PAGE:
نتیجه گیری انگلیسی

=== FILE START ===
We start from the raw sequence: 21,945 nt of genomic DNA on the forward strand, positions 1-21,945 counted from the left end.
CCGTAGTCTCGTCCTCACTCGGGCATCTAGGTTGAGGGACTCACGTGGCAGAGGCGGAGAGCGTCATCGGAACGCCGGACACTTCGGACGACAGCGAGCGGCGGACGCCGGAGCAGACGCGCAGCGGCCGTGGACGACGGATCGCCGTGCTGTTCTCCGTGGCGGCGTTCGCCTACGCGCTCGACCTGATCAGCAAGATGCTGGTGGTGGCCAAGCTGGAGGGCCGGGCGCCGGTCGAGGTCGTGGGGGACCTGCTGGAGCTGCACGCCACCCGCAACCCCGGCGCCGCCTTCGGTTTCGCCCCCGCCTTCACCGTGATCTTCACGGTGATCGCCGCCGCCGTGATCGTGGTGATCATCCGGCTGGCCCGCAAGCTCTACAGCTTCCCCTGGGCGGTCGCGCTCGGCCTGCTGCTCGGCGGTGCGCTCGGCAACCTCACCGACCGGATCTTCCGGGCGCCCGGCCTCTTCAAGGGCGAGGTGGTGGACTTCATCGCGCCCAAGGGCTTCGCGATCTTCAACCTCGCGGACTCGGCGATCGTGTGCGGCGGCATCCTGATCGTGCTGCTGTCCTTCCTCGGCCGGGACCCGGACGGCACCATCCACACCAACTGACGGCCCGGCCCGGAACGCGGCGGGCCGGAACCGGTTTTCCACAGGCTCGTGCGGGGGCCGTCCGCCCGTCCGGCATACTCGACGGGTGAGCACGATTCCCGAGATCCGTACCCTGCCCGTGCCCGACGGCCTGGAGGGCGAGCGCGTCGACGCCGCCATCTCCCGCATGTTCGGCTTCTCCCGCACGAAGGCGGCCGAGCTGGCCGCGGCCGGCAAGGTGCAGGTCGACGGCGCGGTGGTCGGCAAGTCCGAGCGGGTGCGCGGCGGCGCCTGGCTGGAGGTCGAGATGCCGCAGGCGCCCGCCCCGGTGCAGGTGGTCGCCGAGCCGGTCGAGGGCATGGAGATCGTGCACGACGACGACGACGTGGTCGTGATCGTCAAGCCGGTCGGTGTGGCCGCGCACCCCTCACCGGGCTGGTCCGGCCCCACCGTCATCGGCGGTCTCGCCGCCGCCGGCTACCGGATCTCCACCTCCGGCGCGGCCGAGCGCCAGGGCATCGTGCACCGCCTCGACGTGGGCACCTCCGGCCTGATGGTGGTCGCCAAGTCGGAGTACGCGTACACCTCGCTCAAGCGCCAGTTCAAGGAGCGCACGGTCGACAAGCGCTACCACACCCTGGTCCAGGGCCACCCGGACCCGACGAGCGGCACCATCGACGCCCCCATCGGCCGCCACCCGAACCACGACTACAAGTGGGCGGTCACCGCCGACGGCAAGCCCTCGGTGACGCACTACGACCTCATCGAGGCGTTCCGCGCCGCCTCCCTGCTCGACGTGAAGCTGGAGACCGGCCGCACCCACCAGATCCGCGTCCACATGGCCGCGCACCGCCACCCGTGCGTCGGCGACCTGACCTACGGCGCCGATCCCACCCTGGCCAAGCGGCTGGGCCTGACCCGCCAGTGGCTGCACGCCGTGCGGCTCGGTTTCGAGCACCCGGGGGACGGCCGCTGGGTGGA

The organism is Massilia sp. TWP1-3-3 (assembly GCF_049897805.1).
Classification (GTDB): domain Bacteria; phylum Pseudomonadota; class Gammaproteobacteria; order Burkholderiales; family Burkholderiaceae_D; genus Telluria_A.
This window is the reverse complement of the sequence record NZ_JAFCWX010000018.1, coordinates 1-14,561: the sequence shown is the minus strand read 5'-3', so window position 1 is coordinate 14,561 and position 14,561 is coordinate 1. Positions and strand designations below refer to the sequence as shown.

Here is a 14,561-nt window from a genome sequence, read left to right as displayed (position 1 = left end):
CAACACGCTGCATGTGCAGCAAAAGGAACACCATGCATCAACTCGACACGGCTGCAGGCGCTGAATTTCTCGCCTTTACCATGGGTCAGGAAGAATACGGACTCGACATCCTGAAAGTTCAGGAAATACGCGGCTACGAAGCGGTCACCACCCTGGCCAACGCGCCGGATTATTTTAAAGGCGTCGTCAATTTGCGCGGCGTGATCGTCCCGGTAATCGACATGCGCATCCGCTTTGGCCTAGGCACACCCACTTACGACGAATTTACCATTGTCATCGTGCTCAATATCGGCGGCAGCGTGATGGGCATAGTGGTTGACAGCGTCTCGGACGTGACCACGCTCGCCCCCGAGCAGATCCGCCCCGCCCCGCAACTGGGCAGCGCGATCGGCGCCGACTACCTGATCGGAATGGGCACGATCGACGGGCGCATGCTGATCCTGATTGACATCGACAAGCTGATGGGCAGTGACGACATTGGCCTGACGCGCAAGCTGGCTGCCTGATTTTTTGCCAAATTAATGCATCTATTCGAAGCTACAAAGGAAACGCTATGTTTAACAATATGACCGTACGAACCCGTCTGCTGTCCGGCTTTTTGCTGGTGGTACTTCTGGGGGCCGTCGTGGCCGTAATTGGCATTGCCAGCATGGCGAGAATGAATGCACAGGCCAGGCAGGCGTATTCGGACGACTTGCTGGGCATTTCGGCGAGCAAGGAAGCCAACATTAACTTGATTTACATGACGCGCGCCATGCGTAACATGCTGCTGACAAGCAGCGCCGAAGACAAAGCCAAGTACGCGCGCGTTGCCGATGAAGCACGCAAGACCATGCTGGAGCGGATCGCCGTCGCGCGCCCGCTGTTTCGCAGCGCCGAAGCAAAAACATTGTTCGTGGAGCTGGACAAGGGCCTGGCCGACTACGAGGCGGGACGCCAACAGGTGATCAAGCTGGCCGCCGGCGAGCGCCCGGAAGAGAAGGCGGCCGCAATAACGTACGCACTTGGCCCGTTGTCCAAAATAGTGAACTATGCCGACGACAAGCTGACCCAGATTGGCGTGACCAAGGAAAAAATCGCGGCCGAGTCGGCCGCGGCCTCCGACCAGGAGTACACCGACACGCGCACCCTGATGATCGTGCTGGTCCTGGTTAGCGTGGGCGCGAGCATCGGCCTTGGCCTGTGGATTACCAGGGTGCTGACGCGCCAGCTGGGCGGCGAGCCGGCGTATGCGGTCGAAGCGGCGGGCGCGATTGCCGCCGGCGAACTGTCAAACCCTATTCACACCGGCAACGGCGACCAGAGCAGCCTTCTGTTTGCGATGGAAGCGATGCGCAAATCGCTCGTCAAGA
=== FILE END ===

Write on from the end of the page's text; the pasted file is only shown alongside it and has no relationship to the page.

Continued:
Newsboy problems have been extensively studied in the literature. This paper investigates the case where quantity discounts are available and the demands are fuzzy rather than stochastic. The idea of this paper is to use the Yager ranking method to transform the fuzzy total cost functions with different unit purchasing costs into convex piecewise nonlinear functions. According to the relative position between the price break and the minimums of these nonlinear functions, the best inventory policy is provided, and the derivation of the optimal order quantity is analytically discussed from several cases. Furthermore, four numerical examples are successfully solved to demonstrate the validity of the proposed analysis method. Also noteworthy is that in this paper we prove two properties of the ranking indices of fuzzy total costs with incremental quantity discounts. This eliminates several impossible cases, so that the analyses become more efficient and easier. Although the discussions of this paper are concentrated on the case where demands are triangular fuzzy numbers with a single price break, it is clear that the methodology can be applied straightforwardly to other more complicated cases to find the best inventory policy. In practice there are other discount schemes, such as lot-size all-unit quantity discount and volume based quantity discount. Clearly, the proposed analysis method is based on ranking fuzzy numbers and optimization theory, and is not dependent on particular discount schemes. Therefore, the proposed method is still applicable to the newsboy problem with different discount schemes. In fact, the authors have successfully applied the proposed method to the newsboy problem with lot-size all-unit quantity discount. Comparing the results of these two cases, the results of the incremental discount case obtained in this paper are much more complicated than those of all-unit discount case. It is believed that the results are significantly different under different discount schemes. The analysis of newsboy problems with other different discount schemes is a research task to be explored in the future. Furthermore, the issue of the pricing policy made endogenously by the seller is also an area of future research. Another issue of interest is the difference between using fuzzy numbers and using probability distribution to characterize fuzzy demands. Since the fuzzy demands in this paper have been described by membership rather than probability functions, therefore the given possibility distributions need to be transformed into probability distributions. As Giannoccaro et al. (2003) pointed out, this task is not trivial due to the substantial difference between membership and probability functions (Mizumoto and Tanaka, 1991). The comparison between these two concepts for describing the fuzzy parameters in newsboy problems with different discount schemes is a direction of future research.